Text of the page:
One of the keys to living well as we age is to keep working, according to Scientia Professor Henry Brodaty - the co-director of the ScienCentre for Healthy Brain Ageing (CHeBA) at the University of New South Wales.

Professor Brodaty has recently studied healthy centenarians to see what factors they had in common to allow them to live their best lives. He found that many were non-smokers, who were well educated and were able to keep their blood pressure under control. “I also think working for longer and delaying retirement seems to help,” he recently commented.

That’s all very well. But unless you have your own business, actually remaining employed past retirement age is no mean feat. Older workers on healthy salaries are often the first to be targeted for retrenchment in tough times. Their wisdom and knowledge is apparently no match for younger, cheaper, more vibrant workers.

And if you thought remaining in employment is hard, actually finding a new job as an older worker when you’re the wrong side of 50, is equally challenging.

Mature Employees Are A Minority Group

In April 2021, approximately 619,000 older Australians (aged 65 and over) were employed in the labour force.

Of these older workers, 61% were men and 39% were women, according to the Australian Bureau of Statistics (ABS). However, these numbers are are rising, presumably because we’re living longer with a better quality of life.

The workplace participation rate has almost doubled in the last 20 years, according to the ABS.

Heading Back To The Office Is Just Like Starting All Over Again

I’m an older worker and I love being attached to a creative industry but re-entering the workforce was a confronting experience on so many different levels.

I had spent 18 years writing a newspaper column and had aged in place without necessarily acknowledging the passing of time.

After that role ended, I went `on sabbatical’ travelling for a couple of years and I completed various writing projects. Unfortunately, I also developed a love affair with the contents of my fridge and when I wasn’t constantly grazing, I was scouring auction sites for antiques.  (I’m a very competitive bidder, to my detriment). Soon my outgoings were far greater than my incomings. It was time to head back to the office.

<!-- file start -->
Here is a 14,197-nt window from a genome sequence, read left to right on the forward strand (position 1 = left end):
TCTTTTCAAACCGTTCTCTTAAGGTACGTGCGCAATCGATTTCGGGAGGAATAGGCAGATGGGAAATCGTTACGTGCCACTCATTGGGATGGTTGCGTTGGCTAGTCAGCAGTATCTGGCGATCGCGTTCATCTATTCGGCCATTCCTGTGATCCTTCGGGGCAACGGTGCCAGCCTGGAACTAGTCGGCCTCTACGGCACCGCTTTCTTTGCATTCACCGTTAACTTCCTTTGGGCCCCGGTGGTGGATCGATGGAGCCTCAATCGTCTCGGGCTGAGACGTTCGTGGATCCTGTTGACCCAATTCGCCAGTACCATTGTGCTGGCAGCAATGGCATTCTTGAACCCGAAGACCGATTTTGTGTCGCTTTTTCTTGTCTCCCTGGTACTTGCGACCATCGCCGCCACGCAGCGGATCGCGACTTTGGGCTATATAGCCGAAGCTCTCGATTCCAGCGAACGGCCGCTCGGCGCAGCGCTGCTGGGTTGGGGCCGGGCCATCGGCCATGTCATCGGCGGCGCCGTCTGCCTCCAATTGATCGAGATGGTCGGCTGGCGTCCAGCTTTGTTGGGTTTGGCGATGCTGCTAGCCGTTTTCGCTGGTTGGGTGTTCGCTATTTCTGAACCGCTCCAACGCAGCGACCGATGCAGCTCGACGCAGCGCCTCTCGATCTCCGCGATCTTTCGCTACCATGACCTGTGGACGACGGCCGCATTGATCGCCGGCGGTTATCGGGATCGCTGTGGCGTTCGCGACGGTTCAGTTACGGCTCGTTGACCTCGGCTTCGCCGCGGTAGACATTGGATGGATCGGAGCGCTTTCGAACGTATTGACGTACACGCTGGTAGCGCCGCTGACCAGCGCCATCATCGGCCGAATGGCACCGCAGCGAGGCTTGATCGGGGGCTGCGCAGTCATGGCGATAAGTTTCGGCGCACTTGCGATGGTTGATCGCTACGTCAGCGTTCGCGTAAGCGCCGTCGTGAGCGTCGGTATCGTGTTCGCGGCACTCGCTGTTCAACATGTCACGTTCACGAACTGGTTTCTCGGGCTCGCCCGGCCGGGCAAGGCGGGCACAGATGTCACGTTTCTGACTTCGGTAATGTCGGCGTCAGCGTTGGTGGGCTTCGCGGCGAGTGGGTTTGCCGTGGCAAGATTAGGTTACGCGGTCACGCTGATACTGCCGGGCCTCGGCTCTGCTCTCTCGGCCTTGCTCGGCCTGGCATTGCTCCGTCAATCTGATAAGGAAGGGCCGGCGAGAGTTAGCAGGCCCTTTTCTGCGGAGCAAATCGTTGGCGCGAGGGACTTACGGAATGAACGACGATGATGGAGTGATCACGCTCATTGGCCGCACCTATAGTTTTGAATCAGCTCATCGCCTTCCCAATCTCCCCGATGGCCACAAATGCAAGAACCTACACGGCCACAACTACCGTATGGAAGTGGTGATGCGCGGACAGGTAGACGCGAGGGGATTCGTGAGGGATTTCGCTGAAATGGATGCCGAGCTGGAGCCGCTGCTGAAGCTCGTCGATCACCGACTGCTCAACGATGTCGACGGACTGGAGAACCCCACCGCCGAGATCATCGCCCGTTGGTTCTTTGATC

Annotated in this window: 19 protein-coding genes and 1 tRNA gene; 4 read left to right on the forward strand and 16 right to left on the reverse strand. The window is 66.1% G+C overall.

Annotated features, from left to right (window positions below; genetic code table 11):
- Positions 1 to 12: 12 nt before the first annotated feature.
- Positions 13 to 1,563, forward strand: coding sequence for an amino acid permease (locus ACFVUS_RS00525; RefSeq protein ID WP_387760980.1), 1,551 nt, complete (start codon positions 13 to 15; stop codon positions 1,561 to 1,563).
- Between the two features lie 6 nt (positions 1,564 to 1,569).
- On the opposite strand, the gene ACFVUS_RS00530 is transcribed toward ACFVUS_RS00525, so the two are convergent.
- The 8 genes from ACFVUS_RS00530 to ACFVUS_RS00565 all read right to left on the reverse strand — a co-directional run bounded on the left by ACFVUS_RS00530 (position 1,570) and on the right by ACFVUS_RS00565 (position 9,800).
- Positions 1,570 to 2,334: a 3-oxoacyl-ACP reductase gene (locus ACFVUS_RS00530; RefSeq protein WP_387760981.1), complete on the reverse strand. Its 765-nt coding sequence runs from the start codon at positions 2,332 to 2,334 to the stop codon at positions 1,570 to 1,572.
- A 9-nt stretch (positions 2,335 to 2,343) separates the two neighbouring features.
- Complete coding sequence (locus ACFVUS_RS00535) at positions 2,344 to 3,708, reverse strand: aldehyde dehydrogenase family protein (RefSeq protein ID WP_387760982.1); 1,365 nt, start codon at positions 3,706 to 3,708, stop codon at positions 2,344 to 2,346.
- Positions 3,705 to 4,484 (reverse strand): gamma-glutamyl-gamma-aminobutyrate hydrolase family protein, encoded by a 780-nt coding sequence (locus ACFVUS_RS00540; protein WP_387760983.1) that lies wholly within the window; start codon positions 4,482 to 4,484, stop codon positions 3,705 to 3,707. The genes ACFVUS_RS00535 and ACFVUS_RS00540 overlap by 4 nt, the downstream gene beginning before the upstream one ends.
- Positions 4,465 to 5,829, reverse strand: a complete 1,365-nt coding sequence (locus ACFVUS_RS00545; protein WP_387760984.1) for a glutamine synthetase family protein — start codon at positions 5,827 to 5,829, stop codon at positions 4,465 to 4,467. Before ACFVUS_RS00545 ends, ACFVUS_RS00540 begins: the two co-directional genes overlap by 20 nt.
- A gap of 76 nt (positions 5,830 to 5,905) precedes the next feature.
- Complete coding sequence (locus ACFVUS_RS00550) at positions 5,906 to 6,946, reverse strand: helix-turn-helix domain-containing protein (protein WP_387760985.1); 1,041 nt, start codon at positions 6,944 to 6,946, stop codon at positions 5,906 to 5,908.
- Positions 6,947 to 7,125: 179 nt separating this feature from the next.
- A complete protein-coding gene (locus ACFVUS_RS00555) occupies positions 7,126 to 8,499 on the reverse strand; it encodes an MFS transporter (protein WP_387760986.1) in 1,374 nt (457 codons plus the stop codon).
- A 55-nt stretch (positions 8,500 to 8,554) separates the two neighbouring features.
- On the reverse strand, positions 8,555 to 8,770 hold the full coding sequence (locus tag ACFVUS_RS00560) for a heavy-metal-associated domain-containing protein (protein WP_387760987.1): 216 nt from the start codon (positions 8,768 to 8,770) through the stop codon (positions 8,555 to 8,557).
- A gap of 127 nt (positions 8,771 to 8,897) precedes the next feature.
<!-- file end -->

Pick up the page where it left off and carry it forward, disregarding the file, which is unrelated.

The Pain Of Rejection

Armed with my experience and celebrity contacts, I thought it would be easy to find a job, but I was wrong. I rarely scored an interview, as I was viewed as too expensive and too old. How could someone of my advanced years write about millennials?

Perhaps they were right.

Eventually I found a job as a copywriter in a small creative studio with you guessed it, millennials. This didn’t worry me. On the inside, at least, I didn’t feel very different than I had when I was in my 30s myself (that’s ageing for you).  But I soon discovered that I had morphed into that annoying older woman in the office - I was an untouchable. 

A couple of colleagues took an instant dislike to me including an art director, who coolly looked me up and down on day one like a mean girl in the playground.

``Why don’t you just leave?” she said   

This was on week two. In fact, the only time she briefly warmed to me was when she wanted me to score her a job as a radio announcer, all without an audition tape. When that didn’t happen, it was back to glaring at me at 20 paces.

The place was cliquey. Everyone took their breaks together but when I tried to join them they would stop talking. I developed a walking routine instead.

A senior manager just couldn’t abide me. He would shrink  away whenever I approached his desk as though my wrinkles were some kind of communicable disease like Covid. Then there was the big freeze when he stopped speaking to me for well over a month or assigning me any work. But I’m nothing if not resourceful, so I found some projects for myself.

Falling Head Over Heels

 I tripped one day with the incident caught on a security camera and an action replay was then viewed by several of the men. Apparently it was all about work safe practices and not voyeurism. But I made a joke of it by pretending that I had been distracted by a handsome man walking past. You see, anything was better than appearing to be old and frail.

Ageism Is Real

Around 20% of older Australians, aged 65 and over have experienced ageism in their jobs, according to a 2015’ National Prevalence Survey of Age Discrimination In The Workplace Study. Even 27% of Australians over 50, reported feeling they had been unfairly treated because of their age.

We All Need To Be Needed

But gradually things turned around for me. I started mentoring a young copywriter and she in turn helped me with any computer glitches. We started going for our breaks together and eventually we formed a warm friendship. 

This was a game changer as I now felt valued and my confidence started to return, as I was making a meaningful contribution again.  Soon my new friend was published in the mainstream media, and I felt a real sense of pride.

That’s when I discovered that sharing my knowledge to help others was one way of helping myself to feel more comfortable in the office. Taking an interest in other people and being ready to help them is the ultimate feel-good exercise.

Returning to work, late in my career has really taught me so much, especially about resilience, humility and grace.  It’s about dropping one’s guard and being spontaneous to take on new challenges. It’s also about never allowing age to become a stigma. I absolutely love what I do, and I shouldn’t face discrimination for that.